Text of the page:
UN Security Council agrees aid resolution24 February 2014 BBC Online
Anti-government protesters stand front of a poster showing jailed Ukrainian opposition leader Yulia Tymoshenko in the Independence Square in Kiev.
The UN Security Council has unanimously approved a resolution on access to humanitarian aid in Syria - the first time it has united on the issue.
The resolution says both Syrian government and opposition forces must allow aid convoys to reach civilians across the country.
The agreed text does not threaten sanctions - but warns of "further steps" if the sides do not comply.
Russia and China, who vetoed previous similar resolutions, voted in favour.
Russia, who has so far supported the government of President Bashar al-Assad, backed the document after insisting that an initial reference to sanctions be dropped.
However, the resolution does denounce the use of barrel bombs, and demands cross-border access for aid convoys as well as an end to sieges across the country.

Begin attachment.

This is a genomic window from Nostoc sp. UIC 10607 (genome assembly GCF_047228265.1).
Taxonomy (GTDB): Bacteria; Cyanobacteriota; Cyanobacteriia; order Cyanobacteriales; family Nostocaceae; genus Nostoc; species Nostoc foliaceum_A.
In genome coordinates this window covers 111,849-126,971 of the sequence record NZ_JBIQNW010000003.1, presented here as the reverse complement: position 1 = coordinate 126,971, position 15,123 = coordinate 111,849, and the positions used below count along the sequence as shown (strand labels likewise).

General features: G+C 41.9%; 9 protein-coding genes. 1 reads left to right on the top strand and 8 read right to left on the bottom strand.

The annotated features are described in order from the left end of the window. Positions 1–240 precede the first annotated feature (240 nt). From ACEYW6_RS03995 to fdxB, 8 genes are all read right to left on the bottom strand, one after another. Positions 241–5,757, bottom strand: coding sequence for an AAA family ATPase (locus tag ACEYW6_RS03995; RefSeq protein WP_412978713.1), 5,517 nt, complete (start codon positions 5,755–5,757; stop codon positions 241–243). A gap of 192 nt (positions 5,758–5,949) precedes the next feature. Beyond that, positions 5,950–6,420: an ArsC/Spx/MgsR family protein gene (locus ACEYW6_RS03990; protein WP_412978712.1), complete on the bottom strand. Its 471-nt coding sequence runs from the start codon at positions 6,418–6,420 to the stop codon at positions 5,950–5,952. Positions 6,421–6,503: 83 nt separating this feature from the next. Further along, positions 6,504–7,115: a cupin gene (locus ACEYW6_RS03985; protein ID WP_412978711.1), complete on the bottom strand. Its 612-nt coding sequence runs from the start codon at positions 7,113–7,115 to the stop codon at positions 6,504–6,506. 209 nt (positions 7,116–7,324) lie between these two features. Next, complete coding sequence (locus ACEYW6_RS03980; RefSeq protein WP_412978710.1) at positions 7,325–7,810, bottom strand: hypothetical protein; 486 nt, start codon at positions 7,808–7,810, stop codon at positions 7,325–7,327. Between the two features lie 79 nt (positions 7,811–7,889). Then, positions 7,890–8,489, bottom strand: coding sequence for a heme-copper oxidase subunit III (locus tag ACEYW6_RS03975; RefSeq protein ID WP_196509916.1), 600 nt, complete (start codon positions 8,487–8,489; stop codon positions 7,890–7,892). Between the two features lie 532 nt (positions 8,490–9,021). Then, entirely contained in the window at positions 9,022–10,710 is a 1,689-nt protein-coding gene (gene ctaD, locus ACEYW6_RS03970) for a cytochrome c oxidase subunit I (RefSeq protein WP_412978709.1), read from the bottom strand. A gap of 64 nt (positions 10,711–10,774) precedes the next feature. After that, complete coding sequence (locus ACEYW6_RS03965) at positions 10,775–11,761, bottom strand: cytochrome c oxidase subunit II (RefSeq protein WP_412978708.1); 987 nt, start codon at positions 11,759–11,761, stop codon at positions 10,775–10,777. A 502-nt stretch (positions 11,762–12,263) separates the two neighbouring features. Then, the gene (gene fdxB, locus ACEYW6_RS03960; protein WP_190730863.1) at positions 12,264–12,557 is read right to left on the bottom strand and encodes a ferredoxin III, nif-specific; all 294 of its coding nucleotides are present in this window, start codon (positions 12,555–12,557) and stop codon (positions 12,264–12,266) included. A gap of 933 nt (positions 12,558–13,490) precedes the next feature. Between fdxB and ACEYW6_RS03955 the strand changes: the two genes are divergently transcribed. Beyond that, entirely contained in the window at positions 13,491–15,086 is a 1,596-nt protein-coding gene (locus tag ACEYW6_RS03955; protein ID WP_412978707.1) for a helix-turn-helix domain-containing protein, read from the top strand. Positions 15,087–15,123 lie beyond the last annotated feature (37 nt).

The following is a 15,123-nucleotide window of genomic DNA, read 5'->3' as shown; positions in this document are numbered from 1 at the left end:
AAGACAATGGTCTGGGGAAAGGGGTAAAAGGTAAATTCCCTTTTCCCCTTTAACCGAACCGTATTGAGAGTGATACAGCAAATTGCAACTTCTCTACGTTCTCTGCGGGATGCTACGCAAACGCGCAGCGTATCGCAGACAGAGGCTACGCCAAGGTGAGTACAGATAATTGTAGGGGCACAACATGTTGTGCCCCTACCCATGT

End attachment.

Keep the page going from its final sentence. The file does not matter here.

Clashes continued on Saturday with reports of barrel bombs - barrels filled with explosives and scraps of metal - being dropped in the northern city of Aleppo.
UN Secretary General Ban Ki-moon welcomed the resolution, but said it should not have been necessary as humanitarian access "is not something to be negotiated".
"If this resolution is implemented quickly and in good faith, at least some of the suffering can be eased," he said in a statement.
US ambassador to the UN Samantha Power said the resolution was "long overdue".
She told the BBC that the challenge would be implementing its terms. She said Russia had "profound leverage" over the Syrian government and that it must help ensure compliance by Damascus.
The BBC's Nick Bryant at the UN says the resolution is seen by many as weak because it does not include the threat of sanctions.
But Russia's ambassador, Vitaly Churkin, said the resolution had taken on a more "balanced nature" by including some of his country's demands.
Meanwhile Syria's UN envoy, Bashar Jaafari, said humanitarian access could not be improved without "putting an end to terrorism".